“If you are completing an IB Diploma then we require your predicted grades to be submitted on the 7-point scale. The percentage grade is only used by us if you are completing the regular high school diploma.”
My stomach sank when I received this transcript request from what was my top choice school at the time. Their journalism program had many application steps and expectations which I had worked to meet — I’d paid for and written their entrance tests in English and current events. I’d written a killer personal essay. However, when it came time to simply send my transcript, I paused.
I was on track to receiving my prestigious International Baccalaureate diploma with 25 points, but the university I sought to attend had a cutoff of 28 predicted IB points.
Crash course on the IB marking system: to just achieve an IB diploma with 24 points means that with a heavy workload of university-level assignments, a student has earned at least a “4” in each of their classes — usually equivalent to about a 75 percent to 85 percent score. Lower marks must be compensated with extremely high marks to total at least 24. This is not an easy feat.
With these marks in our high schools, we are almost always in a position to be on the honor roll. Still, those who reach it are compared to having marginal academic marks, as reflected in the standards of many universities when it comes to IB points. Asking for 28 points was the equivalent of asking for somewhere around an 85 percent to 89 percent average from IB students, while they asked a 75 percent average of regular academic high school program students. At my 25 points, I had an 83 percent average. Panicking, I had arranged to send my percentage grades alone. Now with this email, they were insisting on measuring my marks on the 7-point scale only — against a requirement I knew I did not meet.
Bottom line: I would have had an easier time being admitted if I’d come from a regular program with the same marks.
I am not the first IB student to face this dilemma. When I first realized that my 7-point scale marks were below the cutoff total for many universities, I asked an older graduate for advice. Interestingly, she was attending a school with a 28-point cutoff, though she had graduated with 26. Her university had seemingly based their decision on her percentage marks, while another had rejected her as they likely only considered her total IB points.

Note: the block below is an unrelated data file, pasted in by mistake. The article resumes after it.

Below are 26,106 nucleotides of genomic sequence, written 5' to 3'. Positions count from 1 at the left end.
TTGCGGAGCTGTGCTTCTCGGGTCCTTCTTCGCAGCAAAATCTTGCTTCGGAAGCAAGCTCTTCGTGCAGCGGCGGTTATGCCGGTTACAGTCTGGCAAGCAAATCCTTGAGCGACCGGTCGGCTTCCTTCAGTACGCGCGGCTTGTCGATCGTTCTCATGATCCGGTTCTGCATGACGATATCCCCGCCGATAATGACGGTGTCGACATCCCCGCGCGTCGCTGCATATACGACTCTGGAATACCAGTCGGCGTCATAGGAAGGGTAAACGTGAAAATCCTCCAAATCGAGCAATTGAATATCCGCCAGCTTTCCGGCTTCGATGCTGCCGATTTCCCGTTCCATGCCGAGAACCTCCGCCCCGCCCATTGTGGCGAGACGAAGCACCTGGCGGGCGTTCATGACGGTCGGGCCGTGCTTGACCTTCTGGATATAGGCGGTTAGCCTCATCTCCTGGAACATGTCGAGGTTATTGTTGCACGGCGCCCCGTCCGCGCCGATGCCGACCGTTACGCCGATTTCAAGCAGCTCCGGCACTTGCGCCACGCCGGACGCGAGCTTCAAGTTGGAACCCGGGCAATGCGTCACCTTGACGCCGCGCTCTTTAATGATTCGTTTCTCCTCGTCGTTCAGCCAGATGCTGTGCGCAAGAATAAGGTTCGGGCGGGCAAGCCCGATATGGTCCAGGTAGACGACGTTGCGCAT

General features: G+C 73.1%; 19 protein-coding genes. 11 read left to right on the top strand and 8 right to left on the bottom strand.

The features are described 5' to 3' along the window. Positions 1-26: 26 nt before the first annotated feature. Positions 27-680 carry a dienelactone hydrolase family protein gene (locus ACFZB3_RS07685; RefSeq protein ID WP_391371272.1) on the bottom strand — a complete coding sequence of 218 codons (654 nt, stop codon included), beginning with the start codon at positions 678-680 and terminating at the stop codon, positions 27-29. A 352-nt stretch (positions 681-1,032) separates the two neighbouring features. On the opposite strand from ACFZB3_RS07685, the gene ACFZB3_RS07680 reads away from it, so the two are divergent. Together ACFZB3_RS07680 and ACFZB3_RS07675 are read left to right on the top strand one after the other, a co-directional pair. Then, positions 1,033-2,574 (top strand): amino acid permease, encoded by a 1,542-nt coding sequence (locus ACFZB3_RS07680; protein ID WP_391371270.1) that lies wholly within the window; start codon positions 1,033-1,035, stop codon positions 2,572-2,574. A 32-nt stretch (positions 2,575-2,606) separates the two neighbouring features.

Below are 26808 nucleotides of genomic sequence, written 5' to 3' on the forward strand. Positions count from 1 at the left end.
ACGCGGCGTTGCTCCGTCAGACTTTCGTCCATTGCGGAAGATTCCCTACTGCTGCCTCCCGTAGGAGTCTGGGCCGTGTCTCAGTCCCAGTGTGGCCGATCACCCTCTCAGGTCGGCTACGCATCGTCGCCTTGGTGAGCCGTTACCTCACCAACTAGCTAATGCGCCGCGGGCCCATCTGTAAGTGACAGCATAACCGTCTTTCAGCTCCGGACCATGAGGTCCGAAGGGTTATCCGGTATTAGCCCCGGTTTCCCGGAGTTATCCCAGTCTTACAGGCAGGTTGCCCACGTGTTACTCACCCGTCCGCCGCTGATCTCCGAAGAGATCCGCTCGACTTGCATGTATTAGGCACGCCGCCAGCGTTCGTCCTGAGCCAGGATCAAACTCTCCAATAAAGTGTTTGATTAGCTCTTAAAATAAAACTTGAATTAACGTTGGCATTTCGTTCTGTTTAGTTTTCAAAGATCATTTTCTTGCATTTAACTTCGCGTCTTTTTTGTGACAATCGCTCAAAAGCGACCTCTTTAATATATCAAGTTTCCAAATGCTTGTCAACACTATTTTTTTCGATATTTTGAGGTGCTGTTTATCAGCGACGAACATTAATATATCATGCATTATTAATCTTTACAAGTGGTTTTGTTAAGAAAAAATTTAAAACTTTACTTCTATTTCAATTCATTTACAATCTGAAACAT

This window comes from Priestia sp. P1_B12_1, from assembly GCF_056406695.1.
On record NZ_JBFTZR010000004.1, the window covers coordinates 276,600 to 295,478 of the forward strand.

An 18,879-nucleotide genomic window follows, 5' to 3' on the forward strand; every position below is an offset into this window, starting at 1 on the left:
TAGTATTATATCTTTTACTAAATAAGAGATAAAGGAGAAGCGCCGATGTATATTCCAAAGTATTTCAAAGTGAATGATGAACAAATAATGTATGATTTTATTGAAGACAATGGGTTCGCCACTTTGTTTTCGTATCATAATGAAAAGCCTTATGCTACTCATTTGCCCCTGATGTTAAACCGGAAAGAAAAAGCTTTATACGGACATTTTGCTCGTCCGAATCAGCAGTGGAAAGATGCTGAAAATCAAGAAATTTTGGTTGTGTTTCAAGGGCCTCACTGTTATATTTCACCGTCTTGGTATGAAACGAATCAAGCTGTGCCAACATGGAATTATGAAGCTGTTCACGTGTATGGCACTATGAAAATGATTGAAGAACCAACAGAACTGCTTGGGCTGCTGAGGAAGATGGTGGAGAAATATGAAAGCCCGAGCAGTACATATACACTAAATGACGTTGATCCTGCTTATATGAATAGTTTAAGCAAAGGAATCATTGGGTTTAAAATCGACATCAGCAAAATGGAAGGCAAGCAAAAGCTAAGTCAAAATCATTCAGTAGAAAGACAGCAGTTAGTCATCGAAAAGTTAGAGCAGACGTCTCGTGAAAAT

To me, this inconsistency in Canadian schools is greatly problematic and leads to a loss of opportunity for some of the most ambitious students in our secondary schools. When I was emailed by my dream school and asked for a copy of my full IB transcript, I was backed into a corner. I replied head-on, explaining that my 25 IB points expressed the same achievement as my 83 percent, that I hoped they would consider both and that their imbalanced requirements had confused me. I sent my transcript and I hoped.
I was eventually glad for this experience, as waiting on this competitive school led me to changing my mind completely and choosing St. Thomas University instead, which I associate less with feelings of pressure. However, this situation left me feeling as if my ability to succeed in such a difficult program was underappreciated. I rethought everything — what kind of recognition could I have attained if I had stuck to regular academic classes and undoubtedly gotten better marks? While this program had acclimatized me to the demands of university, had it permanently hindered my merit on paper?
I’ll never know if I was waitlisted because of my entrance test, my personal essay, room in the program or that seedy 7-point scale. I’d chosen St. Thomas before I received that result. I hope that universities can take another look at their IB requirements someday soon and try to fit them to their percentage requirements, in order to recognize the value of the IB program and its students’ efforts. Ambition should never put us at a loss.
Lead Image Credit: Unsplash